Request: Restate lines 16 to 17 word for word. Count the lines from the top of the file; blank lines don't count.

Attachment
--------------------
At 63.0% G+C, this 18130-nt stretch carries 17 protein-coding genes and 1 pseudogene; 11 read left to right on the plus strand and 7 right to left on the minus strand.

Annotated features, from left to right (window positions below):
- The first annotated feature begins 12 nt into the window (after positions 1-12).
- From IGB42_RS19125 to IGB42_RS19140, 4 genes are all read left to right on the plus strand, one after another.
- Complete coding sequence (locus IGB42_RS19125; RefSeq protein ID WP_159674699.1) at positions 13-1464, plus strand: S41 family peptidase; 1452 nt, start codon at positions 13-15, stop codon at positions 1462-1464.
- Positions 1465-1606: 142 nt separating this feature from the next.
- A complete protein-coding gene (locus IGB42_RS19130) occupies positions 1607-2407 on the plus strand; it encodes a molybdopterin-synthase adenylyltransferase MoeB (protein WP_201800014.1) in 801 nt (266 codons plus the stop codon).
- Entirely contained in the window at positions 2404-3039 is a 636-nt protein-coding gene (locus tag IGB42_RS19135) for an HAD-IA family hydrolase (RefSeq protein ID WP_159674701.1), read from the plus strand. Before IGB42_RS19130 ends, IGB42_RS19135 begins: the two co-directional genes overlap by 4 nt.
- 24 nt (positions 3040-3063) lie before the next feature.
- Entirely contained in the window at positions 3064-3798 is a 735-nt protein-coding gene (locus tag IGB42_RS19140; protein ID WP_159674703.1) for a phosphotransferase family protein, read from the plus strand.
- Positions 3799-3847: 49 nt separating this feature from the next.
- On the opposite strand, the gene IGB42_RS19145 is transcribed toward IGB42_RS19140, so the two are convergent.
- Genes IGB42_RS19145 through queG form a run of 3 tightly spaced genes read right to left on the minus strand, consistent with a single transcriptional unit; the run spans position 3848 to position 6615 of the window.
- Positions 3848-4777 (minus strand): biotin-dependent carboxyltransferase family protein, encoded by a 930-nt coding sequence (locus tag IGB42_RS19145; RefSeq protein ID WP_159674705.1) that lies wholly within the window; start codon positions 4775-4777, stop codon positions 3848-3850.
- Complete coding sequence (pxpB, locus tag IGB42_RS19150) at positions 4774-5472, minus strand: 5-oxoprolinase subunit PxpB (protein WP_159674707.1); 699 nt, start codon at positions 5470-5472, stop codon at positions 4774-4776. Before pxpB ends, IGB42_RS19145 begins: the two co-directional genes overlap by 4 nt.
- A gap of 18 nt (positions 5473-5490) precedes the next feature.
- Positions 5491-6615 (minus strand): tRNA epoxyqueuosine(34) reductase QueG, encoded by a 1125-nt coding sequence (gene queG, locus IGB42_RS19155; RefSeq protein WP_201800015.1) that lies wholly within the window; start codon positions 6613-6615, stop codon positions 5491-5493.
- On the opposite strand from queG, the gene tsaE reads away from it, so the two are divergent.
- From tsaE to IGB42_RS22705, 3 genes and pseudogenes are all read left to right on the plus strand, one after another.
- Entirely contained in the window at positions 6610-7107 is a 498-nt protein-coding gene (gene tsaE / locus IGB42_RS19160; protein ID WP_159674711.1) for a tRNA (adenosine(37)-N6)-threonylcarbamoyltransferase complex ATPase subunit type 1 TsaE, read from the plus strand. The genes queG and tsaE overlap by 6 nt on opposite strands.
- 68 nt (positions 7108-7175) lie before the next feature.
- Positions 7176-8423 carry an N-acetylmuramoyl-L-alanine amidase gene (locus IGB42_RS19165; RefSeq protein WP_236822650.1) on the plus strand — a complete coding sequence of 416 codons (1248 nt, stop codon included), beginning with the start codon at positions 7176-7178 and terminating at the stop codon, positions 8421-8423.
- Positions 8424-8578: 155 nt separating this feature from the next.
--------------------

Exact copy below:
- A gap of 18 nt (positions 5473-5490) precedes the next feature.
- Positions 5491-6615 (minus strand): tRNA epoxyqueuosine(34) reductase QueG, encoded by a 1125-nt coding sequence (gene queG, locus IGB42_RS19155; RefSeq protein WP_201800015.1) that lies wholly within the window; start codon positions 6613-6615, stop codon positions 5491-5493.